17th February 2014

The dangers of tree hunting

Over the years I have done some pretty unusual trips and some rather hairy flying around world; I have flown through snow blizzards in the Rockies and tropical storms in South East Asia. I have flown in rather ancient sea planes along the West coast of Canada, in Australia and in East Africa and taken flights in rather ropey looking burnt-out aircraft in the South Pacific, Africa and the Caribbean. With my fighter pilot ex-husband, I have flown light aircraft across the Nullarbor and Western deserts in Australia. I have even been in a plane struck by lightening over the Pyrenees  I will never forget the sound or the sensation it was as if we had been hit by a missile.

But never have I had the totally terrifying experience I had on Valentine’s night three days ago coming back from my latest tree hunting trip to Northern Europe. I flew from Stansted very early in the morning on Friday 14th to visit Von Ehren’s nursery near Bremen to look at some Betula nigra which are planning for the waterside area of the No Man’s Land Garden at this year’s Chelsea Flower Show. Then I drove up to Northern Germany to view more specimens. By 6pm I was pretty exhausted and looking forward to getting home to have a Valentine’s supper cooked for me.

But it was not to be. I was flying with German Wings out of Hamburg at 6pm. We were warned of bad winds at Heathrow but nothing could have prepared me, or the 199 other passengers, for what was to come. As we finally began to our approach into Heathrow, the turbulence grew stronger and stronger. We were buffeted around like ball bearings in a tin can as the plane literally listed like a yacht out of control on a stormy sea, lurching from side to side until we were only around 15 metres above the runway. The wings were flapping like a swan swooping in to land and then suddenly the throttle came in and, with a huge surge of power and a roaring sound, the nose suddenly lifted up and we were struggling up into the air again. The pilot had aborted the landing. He told us there were cross winds with gusts of 80 km an hour across the airport. But they had decided to go round and try again! The second attempt was even worse. It was an unbelievably rough ride but we descended and much closer to the ground this time  the pilot aborted the landing literally metres off the tarmac and the engines sounded as if they were struggling to pick us up this time.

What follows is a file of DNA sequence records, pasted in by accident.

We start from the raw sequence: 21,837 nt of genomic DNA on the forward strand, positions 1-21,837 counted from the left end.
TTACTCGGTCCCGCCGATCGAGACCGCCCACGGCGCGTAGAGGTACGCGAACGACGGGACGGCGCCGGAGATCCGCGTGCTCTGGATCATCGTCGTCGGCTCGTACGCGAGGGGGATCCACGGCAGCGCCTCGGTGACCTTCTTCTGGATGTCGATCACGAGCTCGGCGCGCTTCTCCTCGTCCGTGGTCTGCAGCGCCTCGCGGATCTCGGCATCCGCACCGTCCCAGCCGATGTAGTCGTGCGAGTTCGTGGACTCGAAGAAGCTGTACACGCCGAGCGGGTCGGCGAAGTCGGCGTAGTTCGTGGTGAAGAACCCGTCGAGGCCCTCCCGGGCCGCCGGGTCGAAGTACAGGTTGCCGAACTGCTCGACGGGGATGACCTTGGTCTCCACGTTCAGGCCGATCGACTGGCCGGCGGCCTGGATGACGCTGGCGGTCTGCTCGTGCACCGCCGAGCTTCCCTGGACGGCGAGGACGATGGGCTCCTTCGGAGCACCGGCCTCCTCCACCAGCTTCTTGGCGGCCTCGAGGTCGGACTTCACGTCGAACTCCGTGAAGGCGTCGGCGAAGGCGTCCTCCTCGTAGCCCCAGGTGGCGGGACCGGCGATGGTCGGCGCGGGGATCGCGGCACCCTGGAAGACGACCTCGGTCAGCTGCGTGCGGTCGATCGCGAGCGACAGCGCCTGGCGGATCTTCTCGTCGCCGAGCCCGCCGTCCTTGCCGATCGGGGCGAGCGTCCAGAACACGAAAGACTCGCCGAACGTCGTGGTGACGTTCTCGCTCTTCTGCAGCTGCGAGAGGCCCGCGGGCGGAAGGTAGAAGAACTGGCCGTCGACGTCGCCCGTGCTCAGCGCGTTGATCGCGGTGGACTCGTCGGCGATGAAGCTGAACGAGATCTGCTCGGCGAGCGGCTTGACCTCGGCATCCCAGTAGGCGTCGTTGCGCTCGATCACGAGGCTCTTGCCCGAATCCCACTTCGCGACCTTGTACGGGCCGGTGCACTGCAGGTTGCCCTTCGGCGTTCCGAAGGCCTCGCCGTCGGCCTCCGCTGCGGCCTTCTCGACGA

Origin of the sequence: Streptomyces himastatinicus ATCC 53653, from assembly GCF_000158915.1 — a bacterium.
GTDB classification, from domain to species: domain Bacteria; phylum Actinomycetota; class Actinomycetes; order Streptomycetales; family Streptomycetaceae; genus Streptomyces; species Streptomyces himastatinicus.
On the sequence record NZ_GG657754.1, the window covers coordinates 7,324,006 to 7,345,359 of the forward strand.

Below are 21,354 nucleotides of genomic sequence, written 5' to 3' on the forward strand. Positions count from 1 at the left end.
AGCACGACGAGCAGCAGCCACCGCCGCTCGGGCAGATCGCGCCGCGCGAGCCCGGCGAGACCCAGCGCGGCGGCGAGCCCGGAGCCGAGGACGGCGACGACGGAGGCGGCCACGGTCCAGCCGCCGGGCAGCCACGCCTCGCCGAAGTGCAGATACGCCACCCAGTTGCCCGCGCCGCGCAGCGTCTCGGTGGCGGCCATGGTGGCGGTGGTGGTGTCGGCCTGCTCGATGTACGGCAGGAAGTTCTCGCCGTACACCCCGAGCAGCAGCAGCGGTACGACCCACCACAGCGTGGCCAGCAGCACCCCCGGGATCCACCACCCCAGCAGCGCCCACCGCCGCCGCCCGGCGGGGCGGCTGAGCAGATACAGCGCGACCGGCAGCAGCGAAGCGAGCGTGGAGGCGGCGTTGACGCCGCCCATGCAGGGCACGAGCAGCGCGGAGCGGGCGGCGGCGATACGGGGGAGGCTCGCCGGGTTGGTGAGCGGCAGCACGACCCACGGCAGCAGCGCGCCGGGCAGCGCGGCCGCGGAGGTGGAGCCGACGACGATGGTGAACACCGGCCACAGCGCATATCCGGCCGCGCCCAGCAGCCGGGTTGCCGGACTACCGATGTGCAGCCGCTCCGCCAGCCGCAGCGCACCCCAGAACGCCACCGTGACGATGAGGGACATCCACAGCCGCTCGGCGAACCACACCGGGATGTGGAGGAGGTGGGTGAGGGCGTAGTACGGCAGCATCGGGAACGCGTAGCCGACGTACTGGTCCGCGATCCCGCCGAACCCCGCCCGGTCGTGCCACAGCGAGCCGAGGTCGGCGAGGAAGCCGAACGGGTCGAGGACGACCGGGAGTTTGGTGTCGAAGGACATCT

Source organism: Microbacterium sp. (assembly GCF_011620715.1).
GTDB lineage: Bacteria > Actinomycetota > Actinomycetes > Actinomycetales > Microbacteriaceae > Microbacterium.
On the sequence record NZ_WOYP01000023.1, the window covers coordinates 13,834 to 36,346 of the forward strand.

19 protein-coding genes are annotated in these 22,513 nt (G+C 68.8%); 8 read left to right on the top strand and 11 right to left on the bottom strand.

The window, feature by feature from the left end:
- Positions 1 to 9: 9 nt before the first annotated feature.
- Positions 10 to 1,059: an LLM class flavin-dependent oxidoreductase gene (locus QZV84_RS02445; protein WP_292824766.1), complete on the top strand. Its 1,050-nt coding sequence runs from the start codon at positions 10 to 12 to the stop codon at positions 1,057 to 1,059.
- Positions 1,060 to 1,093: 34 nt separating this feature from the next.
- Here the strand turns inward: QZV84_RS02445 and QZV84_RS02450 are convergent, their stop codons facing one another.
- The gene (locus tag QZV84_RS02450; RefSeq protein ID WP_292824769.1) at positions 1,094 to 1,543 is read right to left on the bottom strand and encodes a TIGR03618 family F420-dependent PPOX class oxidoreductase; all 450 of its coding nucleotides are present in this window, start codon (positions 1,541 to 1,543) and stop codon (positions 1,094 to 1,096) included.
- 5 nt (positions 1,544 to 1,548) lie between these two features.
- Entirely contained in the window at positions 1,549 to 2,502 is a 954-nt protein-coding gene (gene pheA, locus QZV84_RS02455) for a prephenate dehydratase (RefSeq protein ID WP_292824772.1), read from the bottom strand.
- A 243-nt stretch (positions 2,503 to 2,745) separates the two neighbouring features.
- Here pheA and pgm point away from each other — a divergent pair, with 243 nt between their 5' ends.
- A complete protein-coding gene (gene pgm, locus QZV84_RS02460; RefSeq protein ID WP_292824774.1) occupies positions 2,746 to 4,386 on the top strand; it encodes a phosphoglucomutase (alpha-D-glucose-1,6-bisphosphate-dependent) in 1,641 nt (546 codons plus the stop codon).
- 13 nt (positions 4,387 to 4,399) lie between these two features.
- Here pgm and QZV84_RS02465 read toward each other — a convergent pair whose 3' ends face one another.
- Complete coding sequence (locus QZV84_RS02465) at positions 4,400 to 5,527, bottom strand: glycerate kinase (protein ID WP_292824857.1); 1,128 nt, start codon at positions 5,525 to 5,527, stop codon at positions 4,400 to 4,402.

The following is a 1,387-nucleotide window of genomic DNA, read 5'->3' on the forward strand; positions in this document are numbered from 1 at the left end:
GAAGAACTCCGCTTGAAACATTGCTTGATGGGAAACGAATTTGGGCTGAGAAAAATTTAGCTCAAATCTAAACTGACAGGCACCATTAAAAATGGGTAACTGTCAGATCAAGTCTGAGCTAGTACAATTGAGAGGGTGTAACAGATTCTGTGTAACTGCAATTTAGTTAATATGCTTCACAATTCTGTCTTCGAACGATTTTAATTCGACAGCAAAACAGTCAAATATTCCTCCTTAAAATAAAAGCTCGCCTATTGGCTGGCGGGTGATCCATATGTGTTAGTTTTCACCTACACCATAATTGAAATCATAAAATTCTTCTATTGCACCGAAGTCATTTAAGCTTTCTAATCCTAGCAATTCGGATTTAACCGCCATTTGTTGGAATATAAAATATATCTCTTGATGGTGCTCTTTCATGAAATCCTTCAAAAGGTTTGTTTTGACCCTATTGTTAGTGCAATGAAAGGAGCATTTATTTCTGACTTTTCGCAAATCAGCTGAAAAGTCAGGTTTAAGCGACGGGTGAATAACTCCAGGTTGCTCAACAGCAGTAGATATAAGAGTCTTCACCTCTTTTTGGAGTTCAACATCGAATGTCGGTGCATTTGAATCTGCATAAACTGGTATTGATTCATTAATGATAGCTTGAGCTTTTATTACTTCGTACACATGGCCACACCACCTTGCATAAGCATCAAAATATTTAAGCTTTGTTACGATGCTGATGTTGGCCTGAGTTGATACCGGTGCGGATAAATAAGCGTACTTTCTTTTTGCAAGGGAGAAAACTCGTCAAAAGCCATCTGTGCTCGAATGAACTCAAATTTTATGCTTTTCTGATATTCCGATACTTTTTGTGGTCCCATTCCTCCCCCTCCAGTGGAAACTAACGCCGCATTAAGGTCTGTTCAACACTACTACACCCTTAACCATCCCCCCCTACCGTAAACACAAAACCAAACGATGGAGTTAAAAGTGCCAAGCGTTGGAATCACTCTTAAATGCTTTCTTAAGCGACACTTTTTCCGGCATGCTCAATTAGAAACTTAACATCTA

After what seemed an age, we were told we would be flying back to Hamburg! Phew thank heavens! We managed to sneak in to Heathrow the next day, between gusts of only 40km an hour. It felt like a breeze after the night before but there were never 200 more relieved faces as we taxied to our stand.

All this just to get the best Betula nigra on offer for my No Man’s Land Garden at Chelsea!

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